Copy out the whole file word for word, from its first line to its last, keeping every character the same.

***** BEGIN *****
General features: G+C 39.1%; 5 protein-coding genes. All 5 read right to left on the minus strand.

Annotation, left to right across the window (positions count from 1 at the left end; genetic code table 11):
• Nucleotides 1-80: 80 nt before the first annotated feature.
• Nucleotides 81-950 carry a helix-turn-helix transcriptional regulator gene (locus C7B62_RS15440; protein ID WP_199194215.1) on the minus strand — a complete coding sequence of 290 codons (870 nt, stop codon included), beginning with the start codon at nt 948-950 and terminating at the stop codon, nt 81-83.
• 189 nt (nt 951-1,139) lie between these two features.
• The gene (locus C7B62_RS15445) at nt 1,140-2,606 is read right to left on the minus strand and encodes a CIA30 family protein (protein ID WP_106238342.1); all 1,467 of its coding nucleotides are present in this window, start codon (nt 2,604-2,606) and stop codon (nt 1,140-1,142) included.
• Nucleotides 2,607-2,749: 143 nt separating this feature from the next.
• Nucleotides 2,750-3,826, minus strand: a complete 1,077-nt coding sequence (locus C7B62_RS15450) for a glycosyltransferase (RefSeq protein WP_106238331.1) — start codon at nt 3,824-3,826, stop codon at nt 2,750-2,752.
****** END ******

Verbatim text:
General features: G+C 39.1%; 5 protein-coding genes. All 5 read right to left on the minus strand.

Annotation, left to right across the window (positions count from 1 at the left end; genetic code table 11):
• Nucleotides 1-80: 80 nt before the first annotated feature.
• Nucleotides 81-950 carry a helix-turn-helix transcriptional regulator gene (locus C7B62_RS15440; protein ID WP_199194215.1) on the minus strand — a complete coding sequence of 290 codons (870 nt, stop codon included), beginning with the start codon at nt 948-950 and terminating at the stop codon, nt 81-83.
• 189 nt (nt 951-1,139) lie between these two features.
• The gene (locus C7B62_RS15445) at nt 1,140-2,606 is read right to left on the minus strand and encodes a CIA30 family protein (protein ID WP_106238342.1); all 1,467 of its coding nucleotides are present in this window, start codon (nt 2,604-2,606) and stop codon (nt 1,140-1,142) included.
• Nucleotides 2,607-2,749: 143 nt separating this feature from the next.
• Nucleotides 2,750-3,826, minus strand: a complete 1,077-nt coding sequence (locus C7B62_RS15450) for a glycosyltransferase (RefSeq protein WP_106238331.1) — start codon at nt 3,824-3,826, stop codon at nt 2,750-2,752.